Reactions from GOP rivals
One aspect of the relative GOP unity behind Mr. Trump to this point may be surprising: A number of his rivals for the party’s presidential nomination are not taking the opportunity to criticize him for his alleged retention of classified information and obstruction of justice.
Florida Gov. Ron DeSantis joined the House GOP in echoing a general charge of “weaponization” of federal law enforcement, which he said in a tweet “represents a mortal threat to a free society.”
Mr. Trump’s competitors are in an unprecedented and difficult situation, says Keith Gaddie, a political scientist at Texas Christian University. On one hand, they need him to be gone if any of them is to win the nomination. On the other, they probably need to run on a platform similar to his to become the nominee.
“One thing we shouldn’t be doing in analyzing this environment is looking to history for analogs, because they’re just not going to serve us,” says Professor Gaddie.
The Department of Justice also appears to be moving in its own way to fill some of the information vacuum that initially allowed Mr. Trump and his supporters to attempt to shape the public’s view of the indictment.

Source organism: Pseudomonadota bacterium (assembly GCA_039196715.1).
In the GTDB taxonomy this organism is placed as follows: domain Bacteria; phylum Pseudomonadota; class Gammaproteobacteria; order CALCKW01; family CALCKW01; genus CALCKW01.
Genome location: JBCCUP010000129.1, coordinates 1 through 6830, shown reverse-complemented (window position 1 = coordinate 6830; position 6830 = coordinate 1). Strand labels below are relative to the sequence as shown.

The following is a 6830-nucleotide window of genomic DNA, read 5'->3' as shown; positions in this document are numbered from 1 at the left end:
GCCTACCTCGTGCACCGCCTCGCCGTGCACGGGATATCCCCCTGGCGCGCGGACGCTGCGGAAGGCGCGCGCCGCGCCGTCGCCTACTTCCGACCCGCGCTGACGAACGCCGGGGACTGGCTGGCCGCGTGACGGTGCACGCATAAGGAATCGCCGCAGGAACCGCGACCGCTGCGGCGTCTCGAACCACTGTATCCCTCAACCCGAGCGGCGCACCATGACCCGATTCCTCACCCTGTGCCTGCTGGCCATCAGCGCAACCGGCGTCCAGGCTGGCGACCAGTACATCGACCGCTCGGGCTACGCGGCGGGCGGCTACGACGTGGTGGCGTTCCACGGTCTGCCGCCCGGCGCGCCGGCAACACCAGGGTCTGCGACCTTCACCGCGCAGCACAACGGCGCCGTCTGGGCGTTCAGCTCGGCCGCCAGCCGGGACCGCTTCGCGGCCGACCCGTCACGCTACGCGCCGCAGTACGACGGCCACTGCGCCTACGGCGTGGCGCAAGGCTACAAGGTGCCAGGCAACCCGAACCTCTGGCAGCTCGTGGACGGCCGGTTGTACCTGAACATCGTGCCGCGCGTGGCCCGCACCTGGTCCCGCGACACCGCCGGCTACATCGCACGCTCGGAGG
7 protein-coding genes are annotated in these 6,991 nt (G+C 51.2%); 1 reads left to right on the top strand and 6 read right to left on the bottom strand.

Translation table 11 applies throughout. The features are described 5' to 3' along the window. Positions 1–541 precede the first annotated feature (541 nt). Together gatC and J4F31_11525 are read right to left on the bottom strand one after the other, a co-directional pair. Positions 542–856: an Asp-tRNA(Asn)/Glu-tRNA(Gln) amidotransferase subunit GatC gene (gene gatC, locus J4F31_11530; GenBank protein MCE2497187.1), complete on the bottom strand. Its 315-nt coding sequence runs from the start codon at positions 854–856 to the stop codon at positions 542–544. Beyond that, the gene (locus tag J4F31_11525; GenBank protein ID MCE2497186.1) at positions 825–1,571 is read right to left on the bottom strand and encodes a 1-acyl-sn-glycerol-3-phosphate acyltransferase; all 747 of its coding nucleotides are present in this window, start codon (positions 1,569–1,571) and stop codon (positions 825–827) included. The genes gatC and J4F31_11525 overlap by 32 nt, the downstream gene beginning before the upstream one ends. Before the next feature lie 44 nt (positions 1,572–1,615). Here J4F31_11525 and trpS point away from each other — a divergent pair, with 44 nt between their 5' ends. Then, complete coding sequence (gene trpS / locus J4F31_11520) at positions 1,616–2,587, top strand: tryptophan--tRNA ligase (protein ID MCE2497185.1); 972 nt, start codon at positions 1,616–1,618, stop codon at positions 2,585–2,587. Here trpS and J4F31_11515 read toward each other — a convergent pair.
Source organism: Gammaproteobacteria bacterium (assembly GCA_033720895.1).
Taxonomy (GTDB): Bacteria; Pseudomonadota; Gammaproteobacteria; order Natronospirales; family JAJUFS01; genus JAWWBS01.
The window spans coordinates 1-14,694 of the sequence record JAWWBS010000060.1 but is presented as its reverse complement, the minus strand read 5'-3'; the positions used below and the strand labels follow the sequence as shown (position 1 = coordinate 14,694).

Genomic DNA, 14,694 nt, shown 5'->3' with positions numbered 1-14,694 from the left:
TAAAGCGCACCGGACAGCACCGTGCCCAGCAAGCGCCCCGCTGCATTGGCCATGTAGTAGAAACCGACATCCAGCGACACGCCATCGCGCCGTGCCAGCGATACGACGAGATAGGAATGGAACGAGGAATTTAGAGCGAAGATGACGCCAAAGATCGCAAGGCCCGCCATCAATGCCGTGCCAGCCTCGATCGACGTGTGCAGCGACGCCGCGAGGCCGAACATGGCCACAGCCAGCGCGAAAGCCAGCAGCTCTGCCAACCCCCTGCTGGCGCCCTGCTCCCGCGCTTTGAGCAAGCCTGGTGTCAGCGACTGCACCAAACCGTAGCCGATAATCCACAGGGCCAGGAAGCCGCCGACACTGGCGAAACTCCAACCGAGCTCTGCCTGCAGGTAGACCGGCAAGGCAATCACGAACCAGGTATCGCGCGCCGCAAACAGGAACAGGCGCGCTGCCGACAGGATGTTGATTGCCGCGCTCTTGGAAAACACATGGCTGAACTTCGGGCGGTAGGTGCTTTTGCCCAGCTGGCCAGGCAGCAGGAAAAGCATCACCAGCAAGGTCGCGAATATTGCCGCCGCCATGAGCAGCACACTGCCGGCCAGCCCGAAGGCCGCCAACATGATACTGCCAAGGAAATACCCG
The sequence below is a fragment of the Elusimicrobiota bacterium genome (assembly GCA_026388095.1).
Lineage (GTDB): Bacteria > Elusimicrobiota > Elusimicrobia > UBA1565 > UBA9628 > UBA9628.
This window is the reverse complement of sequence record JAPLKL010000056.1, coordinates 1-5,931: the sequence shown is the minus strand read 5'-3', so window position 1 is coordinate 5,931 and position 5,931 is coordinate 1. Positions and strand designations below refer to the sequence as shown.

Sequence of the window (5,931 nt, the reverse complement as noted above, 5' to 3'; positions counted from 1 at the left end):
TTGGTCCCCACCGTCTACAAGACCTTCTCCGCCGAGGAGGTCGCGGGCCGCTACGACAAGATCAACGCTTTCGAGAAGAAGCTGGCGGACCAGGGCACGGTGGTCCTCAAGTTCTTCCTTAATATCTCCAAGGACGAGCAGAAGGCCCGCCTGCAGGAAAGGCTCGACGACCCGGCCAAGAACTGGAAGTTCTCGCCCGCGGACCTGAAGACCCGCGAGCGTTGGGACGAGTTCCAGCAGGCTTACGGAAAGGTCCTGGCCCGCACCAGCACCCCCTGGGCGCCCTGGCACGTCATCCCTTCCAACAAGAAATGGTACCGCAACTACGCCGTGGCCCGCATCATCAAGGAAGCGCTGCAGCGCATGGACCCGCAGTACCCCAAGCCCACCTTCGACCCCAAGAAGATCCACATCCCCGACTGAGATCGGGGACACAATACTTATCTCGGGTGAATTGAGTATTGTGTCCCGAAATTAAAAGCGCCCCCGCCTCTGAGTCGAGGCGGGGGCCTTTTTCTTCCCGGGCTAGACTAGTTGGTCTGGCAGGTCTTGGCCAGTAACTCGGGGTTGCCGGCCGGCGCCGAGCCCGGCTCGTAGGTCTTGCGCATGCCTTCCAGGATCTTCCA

Prosecutors released the full 49-page indictment on Friday, several days prior to Mr. Trump’s scheduled appearance before a federal judge in Miami on Tuesday afternoon. And special counsel Jack Smith made a brief public appearance on Friday afternoon, speaking from his nondescript office in northeast Washington.
Mr. Smith defended his investigation and the ethics of those conducting it.
“Our laws that protect national defense information are critical to the safety and security of the United States and they must be enforced,” Mr. Smith said. “Violations of those laws put our country at risk.”
He said that defendants must be presumed innocent until proven guilty and that he would “seek a speedy trial in this matter consistent with the public interest and the rights of the accused.” In a video about the indictment, Mr. Trump maintained, “I am an innocent man.”
Measured statements by the special counsel may help defend against the accusations of politicization and corruption that are now a staple of Trump supporters’ rhetoric. But if elected GOP leaders and Mr. Trump’s primary rivals continue to back the former president on this matter, a core of Republican voters likely will as well, says Jennifer Lawless, a professor of politics at the University of Virginia.
“I don’t think the Department of Justice can do anything at this point” to change GOP voter opinion, says Professor Lawless. “I think that it’s up to fellow Republicans to determine whether this crossed the line.”